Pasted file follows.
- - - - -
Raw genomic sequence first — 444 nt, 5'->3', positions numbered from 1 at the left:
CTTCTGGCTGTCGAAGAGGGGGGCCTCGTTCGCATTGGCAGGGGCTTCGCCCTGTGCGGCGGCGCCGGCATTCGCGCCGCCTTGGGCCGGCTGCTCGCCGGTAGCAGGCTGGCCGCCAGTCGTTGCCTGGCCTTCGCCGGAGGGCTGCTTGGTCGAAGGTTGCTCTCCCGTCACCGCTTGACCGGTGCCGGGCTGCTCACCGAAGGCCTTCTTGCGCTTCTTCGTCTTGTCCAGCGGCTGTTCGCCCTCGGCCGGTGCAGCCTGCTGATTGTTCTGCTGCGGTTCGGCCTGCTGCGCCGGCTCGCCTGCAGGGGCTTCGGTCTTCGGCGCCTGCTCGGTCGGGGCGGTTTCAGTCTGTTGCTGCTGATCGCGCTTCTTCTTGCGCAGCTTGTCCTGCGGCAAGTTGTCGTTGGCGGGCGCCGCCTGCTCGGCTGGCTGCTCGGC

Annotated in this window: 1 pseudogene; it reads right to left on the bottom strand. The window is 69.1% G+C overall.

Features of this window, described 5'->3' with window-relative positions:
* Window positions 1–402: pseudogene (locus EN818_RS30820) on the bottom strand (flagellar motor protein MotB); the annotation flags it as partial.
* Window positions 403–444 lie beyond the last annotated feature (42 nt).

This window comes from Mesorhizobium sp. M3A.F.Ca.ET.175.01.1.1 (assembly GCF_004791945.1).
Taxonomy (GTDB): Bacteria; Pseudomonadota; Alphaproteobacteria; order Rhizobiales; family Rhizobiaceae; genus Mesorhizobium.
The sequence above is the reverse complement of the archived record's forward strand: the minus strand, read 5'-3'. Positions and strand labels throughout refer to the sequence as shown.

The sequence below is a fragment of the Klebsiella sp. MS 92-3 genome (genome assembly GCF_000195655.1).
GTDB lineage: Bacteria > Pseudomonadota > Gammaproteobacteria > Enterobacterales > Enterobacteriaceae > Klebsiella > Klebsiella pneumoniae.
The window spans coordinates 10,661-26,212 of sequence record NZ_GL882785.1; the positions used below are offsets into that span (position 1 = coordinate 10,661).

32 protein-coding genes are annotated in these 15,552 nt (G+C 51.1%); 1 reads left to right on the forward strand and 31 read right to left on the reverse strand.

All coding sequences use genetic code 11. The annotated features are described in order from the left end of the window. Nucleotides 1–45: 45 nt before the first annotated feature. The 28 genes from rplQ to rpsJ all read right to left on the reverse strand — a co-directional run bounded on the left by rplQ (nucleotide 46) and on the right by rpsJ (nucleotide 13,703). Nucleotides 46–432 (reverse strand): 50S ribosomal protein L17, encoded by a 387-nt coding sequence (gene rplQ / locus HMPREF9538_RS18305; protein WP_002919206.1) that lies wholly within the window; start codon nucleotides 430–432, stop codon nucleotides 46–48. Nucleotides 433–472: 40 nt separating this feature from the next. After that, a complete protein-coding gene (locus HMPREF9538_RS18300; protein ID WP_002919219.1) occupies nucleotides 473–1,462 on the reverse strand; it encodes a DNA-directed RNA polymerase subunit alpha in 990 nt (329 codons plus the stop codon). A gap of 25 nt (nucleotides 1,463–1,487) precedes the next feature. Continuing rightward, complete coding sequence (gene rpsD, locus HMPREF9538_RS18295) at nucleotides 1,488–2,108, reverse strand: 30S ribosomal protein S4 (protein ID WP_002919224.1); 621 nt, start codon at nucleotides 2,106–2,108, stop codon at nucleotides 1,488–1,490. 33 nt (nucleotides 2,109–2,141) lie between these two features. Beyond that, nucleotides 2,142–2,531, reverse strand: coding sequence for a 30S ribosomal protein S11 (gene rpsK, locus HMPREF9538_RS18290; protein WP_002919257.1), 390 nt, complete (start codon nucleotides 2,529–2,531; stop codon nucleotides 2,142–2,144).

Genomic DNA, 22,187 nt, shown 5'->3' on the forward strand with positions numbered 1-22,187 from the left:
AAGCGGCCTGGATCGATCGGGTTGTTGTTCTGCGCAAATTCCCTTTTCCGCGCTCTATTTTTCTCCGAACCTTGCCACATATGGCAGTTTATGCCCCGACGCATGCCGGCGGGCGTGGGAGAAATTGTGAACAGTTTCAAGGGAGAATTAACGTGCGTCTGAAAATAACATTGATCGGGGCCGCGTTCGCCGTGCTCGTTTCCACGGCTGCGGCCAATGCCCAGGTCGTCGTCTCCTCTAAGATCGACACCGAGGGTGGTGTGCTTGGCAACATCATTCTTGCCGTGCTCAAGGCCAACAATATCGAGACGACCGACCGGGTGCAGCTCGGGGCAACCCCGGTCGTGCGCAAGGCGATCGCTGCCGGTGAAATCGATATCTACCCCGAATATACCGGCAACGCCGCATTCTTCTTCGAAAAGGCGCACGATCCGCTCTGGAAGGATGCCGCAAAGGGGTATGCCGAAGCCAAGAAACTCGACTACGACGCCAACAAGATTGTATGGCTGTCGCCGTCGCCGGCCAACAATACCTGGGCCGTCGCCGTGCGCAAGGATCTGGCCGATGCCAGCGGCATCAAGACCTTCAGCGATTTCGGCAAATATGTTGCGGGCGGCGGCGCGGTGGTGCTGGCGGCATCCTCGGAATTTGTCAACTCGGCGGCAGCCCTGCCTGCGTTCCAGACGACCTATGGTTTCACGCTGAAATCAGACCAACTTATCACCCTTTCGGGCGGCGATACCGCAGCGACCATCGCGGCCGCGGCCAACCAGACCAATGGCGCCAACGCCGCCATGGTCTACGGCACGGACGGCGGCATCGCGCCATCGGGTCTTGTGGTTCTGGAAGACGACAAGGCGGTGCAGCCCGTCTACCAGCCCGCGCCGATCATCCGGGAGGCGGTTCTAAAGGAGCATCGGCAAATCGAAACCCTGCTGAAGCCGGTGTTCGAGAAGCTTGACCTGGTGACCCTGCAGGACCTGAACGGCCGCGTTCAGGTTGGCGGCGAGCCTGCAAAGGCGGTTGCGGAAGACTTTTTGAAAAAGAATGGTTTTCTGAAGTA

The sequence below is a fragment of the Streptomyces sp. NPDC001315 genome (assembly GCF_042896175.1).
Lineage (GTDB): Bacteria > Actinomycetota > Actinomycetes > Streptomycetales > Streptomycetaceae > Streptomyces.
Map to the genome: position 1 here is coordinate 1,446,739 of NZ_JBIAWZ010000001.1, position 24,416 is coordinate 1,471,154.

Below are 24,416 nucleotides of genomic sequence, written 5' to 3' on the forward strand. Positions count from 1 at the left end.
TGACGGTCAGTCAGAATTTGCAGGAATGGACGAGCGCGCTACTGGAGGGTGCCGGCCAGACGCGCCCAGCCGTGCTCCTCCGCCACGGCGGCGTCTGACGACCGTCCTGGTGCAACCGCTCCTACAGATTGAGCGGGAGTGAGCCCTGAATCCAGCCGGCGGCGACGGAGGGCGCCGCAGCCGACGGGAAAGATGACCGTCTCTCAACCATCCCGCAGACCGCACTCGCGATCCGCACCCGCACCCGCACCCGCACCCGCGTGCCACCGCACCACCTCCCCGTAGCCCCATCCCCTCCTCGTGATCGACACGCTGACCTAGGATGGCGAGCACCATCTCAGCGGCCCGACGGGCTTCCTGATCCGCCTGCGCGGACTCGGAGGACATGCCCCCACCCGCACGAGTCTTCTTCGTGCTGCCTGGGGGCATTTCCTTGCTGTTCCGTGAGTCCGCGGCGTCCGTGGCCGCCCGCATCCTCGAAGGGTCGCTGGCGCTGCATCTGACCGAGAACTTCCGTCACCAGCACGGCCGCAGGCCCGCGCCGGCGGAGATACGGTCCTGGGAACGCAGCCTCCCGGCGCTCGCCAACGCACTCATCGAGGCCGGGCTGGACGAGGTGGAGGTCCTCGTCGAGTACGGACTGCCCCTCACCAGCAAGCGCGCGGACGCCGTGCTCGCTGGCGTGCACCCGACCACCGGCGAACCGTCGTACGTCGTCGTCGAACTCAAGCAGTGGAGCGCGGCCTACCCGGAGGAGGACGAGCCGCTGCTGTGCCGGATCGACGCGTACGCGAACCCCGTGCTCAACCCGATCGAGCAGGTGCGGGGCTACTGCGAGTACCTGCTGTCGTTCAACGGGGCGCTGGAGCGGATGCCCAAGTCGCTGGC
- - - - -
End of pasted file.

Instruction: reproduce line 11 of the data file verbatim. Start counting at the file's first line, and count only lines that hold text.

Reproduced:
GTDB lineage: Bacteria > Pseudomonadota > Gammaproteobacteria > Enterobacterales > Enterobacteriaceae > Klebsiella > Klebsiella pneumoniae.